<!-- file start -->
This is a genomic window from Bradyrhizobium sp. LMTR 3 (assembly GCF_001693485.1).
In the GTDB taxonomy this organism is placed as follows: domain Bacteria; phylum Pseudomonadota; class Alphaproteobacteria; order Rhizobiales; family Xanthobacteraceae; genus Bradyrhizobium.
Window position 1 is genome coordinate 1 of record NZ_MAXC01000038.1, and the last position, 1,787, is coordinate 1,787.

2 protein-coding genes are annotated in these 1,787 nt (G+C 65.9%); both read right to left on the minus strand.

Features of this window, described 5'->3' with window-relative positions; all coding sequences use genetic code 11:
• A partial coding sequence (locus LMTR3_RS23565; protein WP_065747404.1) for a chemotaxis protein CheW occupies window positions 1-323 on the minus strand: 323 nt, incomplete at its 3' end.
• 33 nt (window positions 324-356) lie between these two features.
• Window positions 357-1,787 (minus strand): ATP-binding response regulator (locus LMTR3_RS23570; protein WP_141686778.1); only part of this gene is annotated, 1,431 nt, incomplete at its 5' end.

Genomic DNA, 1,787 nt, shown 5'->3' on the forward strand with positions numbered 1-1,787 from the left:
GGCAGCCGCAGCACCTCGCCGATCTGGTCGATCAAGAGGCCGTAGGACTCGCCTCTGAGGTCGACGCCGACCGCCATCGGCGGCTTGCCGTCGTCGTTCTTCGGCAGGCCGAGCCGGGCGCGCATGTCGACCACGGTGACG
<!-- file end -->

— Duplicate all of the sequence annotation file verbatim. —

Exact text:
This is a genomic window from Bradyrhizobium sp. LMTR 3 (assembly GCF_001693485.1).
In the GTDB taxonomy this organism is placed as follows: domain Bacteria; phylum Pseudomonadota; class Alphaproteobacteria; order Rhizobiales; family Xanthobacteraceae; genus Bradyrhizobium.
Window position 1 is genome coordinate 1 of record NZ_MAXC01000038.1, and the last position, 1,787, is coordinate 1,787.

2 protein-coding genes are annotated in these 1,787 nt (G+C 65.9%); both read right to left on the minus strand.

Features of this window, described 5'->3' with window-relative positions; all coding sequences use genetic code 11:
• A partial coding sequence (locus LMTR3_RS23565; protein WP_065747404.1) for a chemotaxis protein CheW occupies window positions 1-323 on the minus strand: 323 nt, incomplete at its 3' end.
• 33 nt (window positions 324-356) lie between these two features.
• Window positions 357-1,787 (minus strand): ATP-binding response regulator (locus LMTR3_RS23570; protein WP_141686778.1); only part of this gene is annotated, 1,431 nt, incomplete at its 5' end.

Genomic DNA, 1,787 nt, shown 5'->3' on the forward strand with positions numbered 1-1,787 from the left:
GGCAGCCGCAGCACCTCGCCGATCTGGTCGATCAAGAGGCCGTAGGACTCGCCTCTGAGGTCGACGCCGACCGCCATCGGCGGCTTGCCGTCGTCGTTCTTCGGCAGGCCGAGCCGGGCGCGCATGTCGACCACGGTGACG